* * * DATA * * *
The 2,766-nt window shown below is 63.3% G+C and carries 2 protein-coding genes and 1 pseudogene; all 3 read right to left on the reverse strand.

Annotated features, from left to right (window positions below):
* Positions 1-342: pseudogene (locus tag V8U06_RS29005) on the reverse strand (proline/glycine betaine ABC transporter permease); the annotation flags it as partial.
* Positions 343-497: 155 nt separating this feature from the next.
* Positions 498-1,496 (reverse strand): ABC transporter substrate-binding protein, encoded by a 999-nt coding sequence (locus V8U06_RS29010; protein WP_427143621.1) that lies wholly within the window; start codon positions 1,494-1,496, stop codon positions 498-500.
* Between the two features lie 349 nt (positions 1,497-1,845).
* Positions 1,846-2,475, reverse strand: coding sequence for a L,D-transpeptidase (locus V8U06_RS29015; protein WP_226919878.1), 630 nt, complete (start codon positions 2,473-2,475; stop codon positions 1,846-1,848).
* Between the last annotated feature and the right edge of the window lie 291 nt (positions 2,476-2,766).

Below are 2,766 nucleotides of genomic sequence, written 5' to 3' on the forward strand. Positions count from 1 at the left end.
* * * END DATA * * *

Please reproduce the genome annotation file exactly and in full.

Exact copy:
The 2,766-nt window shown below is 63.3% G+C and carries 2 protein-coding genes and 1 pseudogene; all 3 read right to left on the reverse strand.

Annotated features, from left to right (window positions below):
* Positions 1-342: pseudogene (locus tag V8U06_RS29005) on the reverse strand (proline/glycine betaine ABC transporter permease); the annotation flags it as partial.
* Positions 343-497: 155 nt separating this feature from the next.
* Positions 498-1,496 (reverse strand): ABC transporter substrate-binding protein, encoded by a 999-nt coding sequence (locus V8U06_RS29010; protein WP_427143621.1) that lies wholly within the window; start codon positions 1,494-1,496, stop codon positions 498-500.
* Between the two features lie 349 nt (positions 1,497-1,845).
* Positions 1,846-2,475, reverse strand: coding sequence for a L,D-transpeptidase (locus V8U06_RS29015; protein WP_226919878.1), 630 nt, complete (start codon positions 2,473-2,475; stop codon positions 1,846-1,848).
* Between the last annotated feature and the right edge of the window lie 291 nt (positions 2,476-2,766).

Below are 2,766 nucleotides of genomic sequence, written 5' to 3' on the forward strand. Positions count from 1 at the left end.